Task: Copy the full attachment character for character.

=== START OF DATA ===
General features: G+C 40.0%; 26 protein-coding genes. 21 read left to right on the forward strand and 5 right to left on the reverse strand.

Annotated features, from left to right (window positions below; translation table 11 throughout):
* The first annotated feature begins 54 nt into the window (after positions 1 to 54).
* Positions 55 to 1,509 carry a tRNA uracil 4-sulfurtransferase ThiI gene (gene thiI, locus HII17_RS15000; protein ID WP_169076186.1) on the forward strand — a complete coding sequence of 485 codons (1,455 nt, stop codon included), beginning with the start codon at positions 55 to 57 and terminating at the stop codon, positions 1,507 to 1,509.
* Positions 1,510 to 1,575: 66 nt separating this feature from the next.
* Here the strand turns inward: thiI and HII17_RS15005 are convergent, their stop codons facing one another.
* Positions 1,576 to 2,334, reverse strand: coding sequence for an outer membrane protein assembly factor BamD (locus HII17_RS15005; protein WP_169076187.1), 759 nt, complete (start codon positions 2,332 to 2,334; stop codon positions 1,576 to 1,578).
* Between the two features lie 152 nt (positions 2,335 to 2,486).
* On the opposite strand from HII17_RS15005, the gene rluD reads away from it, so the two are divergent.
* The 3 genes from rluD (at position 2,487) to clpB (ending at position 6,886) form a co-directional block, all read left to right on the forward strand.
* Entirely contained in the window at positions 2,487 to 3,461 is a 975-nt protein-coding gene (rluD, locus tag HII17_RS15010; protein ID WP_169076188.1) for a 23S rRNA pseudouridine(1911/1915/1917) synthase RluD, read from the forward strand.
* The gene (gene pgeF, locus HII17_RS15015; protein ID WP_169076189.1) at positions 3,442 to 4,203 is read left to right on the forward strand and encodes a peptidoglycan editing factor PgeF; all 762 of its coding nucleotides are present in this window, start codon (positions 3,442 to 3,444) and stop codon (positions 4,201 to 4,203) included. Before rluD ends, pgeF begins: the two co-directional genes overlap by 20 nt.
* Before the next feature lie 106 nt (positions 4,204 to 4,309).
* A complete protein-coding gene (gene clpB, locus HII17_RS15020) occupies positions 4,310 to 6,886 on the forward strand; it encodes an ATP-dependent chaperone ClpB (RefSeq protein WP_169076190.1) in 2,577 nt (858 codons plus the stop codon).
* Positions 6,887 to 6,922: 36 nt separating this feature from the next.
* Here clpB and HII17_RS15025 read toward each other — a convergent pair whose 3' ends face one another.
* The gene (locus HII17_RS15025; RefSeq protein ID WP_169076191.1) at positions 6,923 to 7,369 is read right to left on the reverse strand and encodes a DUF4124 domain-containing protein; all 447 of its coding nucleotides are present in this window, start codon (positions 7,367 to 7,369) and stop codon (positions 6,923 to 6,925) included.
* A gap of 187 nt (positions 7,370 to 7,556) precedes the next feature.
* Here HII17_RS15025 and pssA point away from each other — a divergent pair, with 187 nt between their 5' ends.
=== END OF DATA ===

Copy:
General features: G+C 40.0%; 26 protein-coding genes. 21 read left to right on the forward strand and 5 right to left on the reverse strand.

Annotated features, from left to right (window positions below; translation table 11 throughout):
* The first annotated feature begins 54 nt into the window (after positions 1 to 54).
* Positions 55 to 1,509 carry a tRNA uracil 4-sulfurtransferase ThiI gene (gene thiI, locus HII17_RS15000; protein ID WP_169076186.1) on the forward strand — a complete coding sequence of 485 codons (1,455 nt, stop codon included), beginning with the start codon at positions 55 to 57 and terminating at the stop codon, positions 1,507 to 1,509.
* Positions 1,510 to 1,575: 66 nt separating this feature from the next.
* Here the strand turns inward: thiI and HII17_RS15005 are convergent, their stop codons facing one another.
* Positions 1,576 to 2,334, reverse strand: coding sequence for an outer membrane protein assembly factor BamD (locus HII17_RS15005; protein WP_169076187.1), 759 nt, complete (start codon positions 2,332 to 2,334; stop codon positions 1,576 to 1,578).
* Between the two features lie 152 nt (positions 2,335 to 2,486).
* On the opposite strand from HII17_RS15005, the gene rluD reads away from it, so the two are divergent.
* The 3 genes from rluD (at position 2,487) to clpB (ending at position 6,886) form a co-directional block, all read left to right on the forward strand.
* Entirely contained in the window at positions 2,487 to 3,461 is a 975-nt protein-coding gene (rluD, locus tag HII17_RS15010; protein ID WP_169076188.1) for a 23S rRNA pseudouridine(1911/1915/1917) synthase RluD, read from the forward strand.
* The gene (gene pgeF, locus HII17_RS15015; protein ID WP_169076189.1) at positions 3,442 to 4,203 is read left to right on the forward strand and encodes a peptidoglycan editing factor PgeF; all 762 of its coding nucleotides are present in this window, start codon (positions 3,442 to 3,444) and stop codon (positions 4,201 to 4,203) included. Before rluD ends, pgeF begins: the two co-directional genes overlap by 20 nt.
* Before the next feature lie 106 nt (positions 4,204 to 4,309).
* A complete protein-coding gene (gene clpB, locus HII17_RS15020) occupies positions 4,310 to 6,886 on the forward strand; it encodes an ATP-dependent chaperone ClpB (RefSeq protein WP_169076190.1) in 2,577 nt (858 codons plus the stop codon).
* Positions 6,887 to 6,922: 36 nt separating this feature from the next.
* Here clpB and HII17_RS15025 read toward each other — a convergent pair whose 3' ends face one another.
* The gene (locus HII17_RS15025; RefSeq protein ID WP_169076191.1) at positions 6,923 to 7,369 is read right to left on the reverse strand and encodes a DUF4124 domain-containing protein; all 447 of its coding nucleotides are present in this window, start codon (positions 7,367 to 7,369) and stop codon (positions 6,923 to 6,925) included.
* A gap of 187 nt (positions 7,370 to 7,556) precedes the next feature.
* Here HII17_RS15025 and pssA point away from each other — a divergent pair, with 187 nt between their 5' ends.